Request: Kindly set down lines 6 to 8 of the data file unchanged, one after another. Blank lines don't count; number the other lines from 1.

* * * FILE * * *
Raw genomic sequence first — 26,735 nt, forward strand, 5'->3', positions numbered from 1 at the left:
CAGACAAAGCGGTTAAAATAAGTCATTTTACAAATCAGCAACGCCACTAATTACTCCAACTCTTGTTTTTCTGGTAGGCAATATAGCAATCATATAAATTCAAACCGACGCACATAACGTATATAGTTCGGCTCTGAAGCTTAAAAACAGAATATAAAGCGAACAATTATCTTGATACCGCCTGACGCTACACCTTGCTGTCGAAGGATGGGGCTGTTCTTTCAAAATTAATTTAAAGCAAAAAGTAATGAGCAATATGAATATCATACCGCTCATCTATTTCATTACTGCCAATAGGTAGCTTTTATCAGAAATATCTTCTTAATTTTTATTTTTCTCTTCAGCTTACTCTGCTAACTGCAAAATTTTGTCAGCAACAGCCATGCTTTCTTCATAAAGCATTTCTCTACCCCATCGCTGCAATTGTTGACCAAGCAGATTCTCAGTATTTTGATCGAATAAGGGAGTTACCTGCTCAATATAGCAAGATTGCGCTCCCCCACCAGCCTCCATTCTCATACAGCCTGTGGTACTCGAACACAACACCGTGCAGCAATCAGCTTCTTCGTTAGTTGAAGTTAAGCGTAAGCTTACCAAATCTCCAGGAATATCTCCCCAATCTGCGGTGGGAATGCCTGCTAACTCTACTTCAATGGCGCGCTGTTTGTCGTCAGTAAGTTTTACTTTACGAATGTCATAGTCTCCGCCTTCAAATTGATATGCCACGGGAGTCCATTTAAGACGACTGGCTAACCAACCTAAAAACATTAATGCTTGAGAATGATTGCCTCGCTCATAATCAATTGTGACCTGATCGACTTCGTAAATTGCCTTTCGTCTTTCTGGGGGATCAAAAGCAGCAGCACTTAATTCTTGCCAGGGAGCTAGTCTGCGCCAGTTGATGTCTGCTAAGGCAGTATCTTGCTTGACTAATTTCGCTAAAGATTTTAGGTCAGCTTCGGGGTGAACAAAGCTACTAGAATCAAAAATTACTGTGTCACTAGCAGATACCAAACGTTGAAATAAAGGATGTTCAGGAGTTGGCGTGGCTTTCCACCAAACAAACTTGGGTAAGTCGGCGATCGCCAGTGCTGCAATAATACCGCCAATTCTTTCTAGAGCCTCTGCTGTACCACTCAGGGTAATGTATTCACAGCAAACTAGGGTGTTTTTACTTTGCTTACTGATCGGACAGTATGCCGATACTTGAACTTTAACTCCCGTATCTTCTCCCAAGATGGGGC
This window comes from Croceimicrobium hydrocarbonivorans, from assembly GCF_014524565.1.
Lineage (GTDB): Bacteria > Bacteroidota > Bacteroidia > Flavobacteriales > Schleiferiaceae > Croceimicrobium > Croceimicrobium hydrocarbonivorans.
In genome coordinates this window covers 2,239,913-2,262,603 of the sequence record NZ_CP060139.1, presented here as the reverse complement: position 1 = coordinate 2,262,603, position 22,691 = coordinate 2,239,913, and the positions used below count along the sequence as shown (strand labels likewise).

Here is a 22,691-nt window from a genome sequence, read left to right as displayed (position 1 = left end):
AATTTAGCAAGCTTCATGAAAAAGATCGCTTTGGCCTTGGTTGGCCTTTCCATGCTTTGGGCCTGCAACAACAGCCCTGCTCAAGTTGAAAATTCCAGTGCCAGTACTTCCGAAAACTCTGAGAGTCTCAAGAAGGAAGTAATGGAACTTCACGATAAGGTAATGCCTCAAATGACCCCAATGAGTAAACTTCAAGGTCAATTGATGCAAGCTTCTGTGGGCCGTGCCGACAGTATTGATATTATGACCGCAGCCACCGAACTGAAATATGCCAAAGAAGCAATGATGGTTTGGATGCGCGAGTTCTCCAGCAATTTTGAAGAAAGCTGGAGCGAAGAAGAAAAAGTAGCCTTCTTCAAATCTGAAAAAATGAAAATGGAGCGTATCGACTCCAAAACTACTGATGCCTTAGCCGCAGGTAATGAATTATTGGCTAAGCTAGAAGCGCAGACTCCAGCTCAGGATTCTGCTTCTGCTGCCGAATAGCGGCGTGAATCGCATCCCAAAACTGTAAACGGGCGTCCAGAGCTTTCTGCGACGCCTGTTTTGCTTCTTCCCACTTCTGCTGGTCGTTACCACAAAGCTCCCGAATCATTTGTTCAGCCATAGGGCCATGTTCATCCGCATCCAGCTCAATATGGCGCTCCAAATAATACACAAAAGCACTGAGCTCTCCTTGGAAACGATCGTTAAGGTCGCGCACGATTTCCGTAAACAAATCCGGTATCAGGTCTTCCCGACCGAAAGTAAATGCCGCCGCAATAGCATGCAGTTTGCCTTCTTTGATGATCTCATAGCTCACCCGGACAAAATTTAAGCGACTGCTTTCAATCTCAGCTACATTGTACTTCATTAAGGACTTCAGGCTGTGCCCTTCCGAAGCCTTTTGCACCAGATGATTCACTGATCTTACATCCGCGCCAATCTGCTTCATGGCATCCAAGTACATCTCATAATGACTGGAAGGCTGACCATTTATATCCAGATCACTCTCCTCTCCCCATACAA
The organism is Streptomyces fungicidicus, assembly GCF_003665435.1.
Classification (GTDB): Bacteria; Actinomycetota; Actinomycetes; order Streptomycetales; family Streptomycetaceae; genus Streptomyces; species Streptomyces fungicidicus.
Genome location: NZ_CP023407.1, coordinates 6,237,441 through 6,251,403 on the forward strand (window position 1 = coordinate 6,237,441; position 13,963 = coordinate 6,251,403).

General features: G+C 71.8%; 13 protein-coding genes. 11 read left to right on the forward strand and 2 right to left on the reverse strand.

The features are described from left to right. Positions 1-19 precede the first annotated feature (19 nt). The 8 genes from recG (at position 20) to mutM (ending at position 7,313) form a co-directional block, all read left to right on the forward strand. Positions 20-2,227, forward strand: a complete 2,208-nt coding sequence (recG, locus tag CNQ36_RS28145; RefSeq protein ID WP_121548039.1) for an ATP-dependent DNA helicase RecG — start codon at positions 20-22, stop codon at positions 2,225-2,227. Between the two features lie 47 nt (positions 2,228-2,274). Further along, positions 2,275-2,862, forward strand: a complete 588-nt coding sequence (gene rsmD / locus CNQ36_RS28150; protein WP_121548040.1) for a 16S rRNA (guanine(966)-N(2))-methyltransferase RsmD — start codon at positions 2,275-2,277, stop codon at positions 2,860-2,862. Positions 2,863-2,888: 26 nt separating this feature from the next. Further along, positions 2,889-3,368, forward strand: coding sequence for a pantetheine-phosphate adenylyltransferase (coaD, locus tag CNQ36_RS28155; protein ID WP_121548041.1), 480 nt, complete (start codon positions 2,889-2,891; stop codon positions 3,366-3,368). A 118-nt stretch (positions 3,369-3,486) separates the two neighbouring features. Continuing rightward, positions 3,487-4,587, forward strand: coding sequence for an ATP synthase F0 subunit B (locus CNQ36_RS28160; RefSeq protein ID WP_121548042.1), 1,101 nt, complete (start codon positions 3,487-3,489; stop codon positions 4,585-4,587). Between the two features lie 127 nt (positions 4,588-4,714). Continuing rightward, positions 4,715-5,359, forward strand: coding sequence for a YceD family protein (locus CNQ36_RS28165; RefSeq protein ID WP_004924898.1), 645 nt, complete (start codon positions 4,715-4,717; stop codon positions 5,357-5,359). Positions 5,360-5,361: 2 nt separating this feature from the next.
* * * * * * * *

Here is a 22,691-nt window from a genome sequence, read left to right as displayed (position 1 = left end):
AATTTAGCAAGCTTCATGAAAAAGATCGCTTTGGCCTTGGTTGGCCTTTCCATGCTTTGGGCCTGCAACAACAGCCCTGCTCAAGTTGAAAATTCCAGTGCCAGTACTTCCGAAAACTCTGAGAGTCTCAAGAAGGAAGTAATGGAACTTCACGATAAGGTAATGCCTCAAATGACCCCAATGAGTAAACTTCAAGGTCAATTGATGCAAGCTTCTGTGGGCCGTGCCGACAGTATTGATATTATGACCGCAGCCACCGAACTGAAATATGCCAAAGAAGCAATGATGGTTTGGATGCGCGAGTTCTCCAGCAATTTTGAAGAAAGCTGGAGCGAAGAAGAAAAAGTAGCCTTCTTCAAATCTGAAAAAATGAAAATGGAGCGTATCGACTCCAAAACTACTGATGCCTTAGCCGCAGGTAATGAATTATTGGCTAAGCTAGAAGCGCAGACTCCAGCTCAGGATTCTGCTTCTGCTGCCGAATAGCGGCGTGAATCGCATCCCAAAACTGTAAACGGGCGTCCAGAGCTTTCTGCGACGCCTGTTTTGCTTCTTCCCACTTCTGCTGGTCGTTACCACAAAGCTCCCGAATCATTTGTTCAGCCATAGGGCCATGTTCATCCGCATCCAGCTCAATATGGCGCTCCAAATAATACACAAAAGCACTGAGCTCTCCTTGGAAACGATCGTTAAGGTCGCGCACGATTTCCGTAAACAAATCCGGTATCAGGTCTTCCCGACCGAAAGTAAATGCCGCCGCAATAGCATGCAGTTTGCCTTCTTTGATGATCTCATAGCTCACCCGGACAAAATTTAAGCGACTGCTTTCAATCTCAGCTACATTGTACTTCATTAAGGACTTCAGGCTGTGCCCTTCCGAAGCCTTTTGCACCAGATGATTCACTGATCTTACATCCGCGCCAATCTGCTTCATGGCATCCAAGTACATCTCATAATGACTGGAAGGCTGACCATTTATATCCAGATCACTCTCCTCTCCCCATACAA
The organism is Streptomyces fungicidicus, assembly GCF_003665435.1.